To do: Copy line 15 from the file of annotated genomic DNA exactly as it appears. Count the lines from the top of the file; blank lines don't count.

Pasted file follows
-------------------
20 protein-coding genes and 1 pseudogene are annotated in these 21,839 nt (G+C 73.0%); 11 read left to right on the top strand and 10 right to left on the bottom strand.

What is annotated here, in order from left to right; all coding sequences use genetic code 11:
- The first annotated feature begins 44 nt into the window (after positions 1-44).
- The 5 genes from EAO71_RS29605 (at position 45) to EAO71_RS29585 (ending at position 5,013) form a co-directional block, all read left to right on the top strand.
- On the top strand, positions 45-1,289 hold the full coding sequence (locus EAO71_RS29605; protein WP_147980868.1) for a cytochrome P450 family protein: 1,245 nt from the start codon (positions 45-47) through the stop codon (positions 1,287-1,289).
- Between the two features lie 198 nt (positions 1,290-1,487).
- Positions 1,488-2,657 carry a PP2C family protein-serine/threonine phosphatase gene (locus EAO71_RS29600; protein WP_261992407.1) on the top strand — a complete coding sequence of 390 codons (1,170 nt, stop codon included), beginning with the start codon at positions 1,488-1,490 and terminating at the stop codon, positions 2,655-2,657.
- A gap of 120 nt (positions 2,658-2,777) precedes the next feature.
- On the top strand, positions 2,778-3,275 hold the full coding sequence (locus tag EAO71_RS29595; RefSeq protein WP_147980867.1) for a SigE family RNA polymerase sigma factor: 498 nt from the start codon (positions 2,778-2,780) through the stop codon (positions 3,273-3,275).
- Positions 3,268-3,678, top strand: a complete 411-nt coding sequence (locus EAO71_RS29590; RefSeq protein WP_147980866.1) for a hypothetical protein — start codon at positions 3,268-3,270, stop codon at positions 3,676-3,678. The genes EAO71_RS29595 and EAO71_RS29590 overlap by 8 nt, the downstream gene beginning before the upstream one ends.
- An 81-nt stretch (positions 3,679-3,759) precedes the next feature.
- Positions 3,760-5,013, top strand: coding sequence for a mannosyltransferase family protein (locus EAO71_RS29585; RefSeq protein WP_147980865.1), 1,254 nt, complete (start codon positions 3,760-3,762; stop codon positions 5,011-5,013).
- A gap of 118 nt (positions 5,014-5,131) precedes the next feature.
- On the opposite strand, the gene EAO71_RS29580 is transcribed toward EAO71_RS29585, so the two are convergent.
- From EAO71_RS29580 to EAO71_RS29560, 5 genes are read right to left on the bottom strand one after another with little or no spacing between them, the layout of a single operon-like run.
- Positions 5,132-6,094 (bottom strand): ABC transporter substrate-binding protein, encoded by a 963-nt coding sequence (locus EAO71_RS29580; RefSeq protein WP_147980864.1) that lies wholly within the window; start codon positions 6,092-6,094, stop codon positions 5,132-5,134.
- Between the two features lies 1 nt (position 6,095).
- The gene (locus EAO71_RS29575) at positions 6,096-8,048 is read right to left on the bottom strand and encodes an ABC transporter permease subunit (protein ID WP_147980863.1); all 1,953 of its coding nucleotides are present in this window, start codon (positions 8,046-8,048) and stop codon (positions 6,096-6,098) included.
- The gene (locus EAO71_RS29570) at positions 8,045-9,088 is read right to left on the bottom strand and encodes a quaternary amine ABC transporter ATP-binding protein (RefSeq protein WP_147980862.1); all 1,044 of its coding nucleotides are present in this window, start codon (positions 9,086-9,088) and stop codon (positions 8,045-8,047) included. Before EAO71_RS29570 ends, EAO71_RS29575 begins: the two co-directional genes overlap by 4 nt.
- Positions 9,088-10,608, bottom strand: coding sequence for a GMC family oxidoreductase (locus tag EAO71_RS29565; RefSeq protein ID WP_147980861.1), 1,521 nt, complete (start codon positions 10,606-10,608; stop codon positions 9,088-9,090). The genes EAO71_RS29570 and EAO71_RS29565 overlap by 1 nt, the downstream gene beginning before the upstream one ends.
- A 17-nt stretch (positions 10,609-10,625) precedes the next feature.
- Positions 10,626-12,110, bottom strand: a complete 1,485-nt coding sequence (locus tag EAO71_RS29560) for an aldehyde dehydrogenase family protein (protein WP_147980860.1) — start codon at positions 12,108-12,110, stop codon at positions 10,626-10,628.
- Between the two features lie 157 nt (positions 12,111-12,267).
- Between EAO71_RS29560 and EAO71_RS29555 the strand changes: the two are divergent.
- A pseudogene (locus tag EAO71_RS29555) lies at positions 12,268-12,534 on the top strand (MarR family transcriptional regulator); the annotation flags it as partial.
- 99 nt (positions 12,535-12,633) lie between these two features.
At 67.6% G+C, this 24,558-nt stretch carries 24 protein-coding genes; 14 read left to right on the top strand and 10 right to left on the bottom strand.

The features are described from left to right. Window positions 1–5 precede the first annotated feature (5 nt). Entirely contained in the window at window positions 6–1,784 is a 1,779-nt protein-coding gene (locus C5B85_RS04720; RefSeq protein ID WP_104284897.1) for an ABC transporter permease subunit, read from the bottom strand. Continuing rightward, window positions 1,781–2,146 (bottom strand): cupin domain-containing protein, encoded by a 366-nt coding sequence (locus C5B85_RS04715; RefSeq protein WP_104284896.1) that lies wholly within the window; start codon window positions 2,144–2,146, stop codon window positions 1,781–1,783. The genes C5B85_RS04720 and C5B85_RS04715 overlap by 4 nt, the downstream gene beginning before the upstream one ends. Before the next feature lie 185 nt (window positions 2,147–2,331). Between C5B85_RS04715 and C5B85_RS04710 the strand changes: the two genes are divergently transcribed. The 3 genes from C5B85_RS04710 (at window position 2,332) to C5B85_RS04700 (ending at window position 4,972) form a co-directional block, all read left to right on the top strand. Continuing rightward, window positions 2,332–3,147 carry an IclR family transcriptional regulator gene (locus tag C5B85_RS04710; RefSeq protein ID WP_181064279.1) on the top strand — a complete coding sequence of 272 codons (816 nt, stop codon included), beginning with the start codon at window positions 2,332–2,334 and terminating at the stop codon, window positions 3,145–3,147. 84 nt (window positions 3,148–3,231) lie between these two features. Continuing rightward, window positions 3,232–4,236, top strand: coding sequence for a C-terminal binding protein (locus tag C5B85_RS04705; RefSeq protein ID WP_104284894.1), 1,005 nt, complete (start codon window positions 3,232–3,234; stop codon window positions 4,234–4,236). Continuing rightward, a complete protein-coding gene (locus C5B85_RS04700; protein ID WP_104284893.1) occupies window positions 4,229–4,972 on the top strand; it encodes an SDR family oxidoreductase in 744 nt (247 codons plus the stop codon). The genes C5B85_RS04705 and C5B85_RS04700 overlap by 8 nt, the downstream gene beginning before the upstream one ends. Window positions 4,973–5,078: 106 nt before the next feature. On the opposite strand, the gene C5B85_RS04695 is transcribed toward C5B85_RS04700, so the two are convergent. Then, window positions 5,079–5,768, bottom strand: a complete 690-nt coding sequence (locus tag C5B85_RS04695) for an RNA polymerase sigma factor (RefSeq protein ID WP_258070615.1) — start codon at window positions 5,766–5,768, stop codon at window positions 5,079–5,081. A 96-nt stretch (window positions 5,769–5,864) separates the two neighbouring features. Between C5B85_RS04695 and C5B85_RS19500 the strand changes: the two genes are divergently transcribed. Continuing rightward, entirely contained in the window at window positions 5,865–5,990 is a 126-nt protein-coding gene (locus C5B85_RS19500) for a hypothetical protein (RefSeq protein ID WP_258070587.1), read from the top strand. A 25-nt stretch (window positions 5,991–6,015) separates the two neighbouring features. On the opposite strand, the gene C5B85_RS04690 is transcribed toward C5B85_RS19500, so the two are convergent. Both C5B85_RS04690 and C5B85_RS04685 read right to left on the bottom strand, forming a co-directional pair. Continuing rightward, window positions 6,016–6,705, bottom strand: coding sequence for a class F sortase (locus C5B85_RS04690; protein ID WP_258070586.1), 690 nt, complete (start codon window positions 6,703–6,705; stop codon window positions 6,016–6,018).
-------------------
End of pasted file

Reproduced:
- From EAO71_RS29580 to EAO71_RS29560, 5 genes are read right to left on the bottom strand one after another with little or no spacing between them, the layout of a single operon-like run.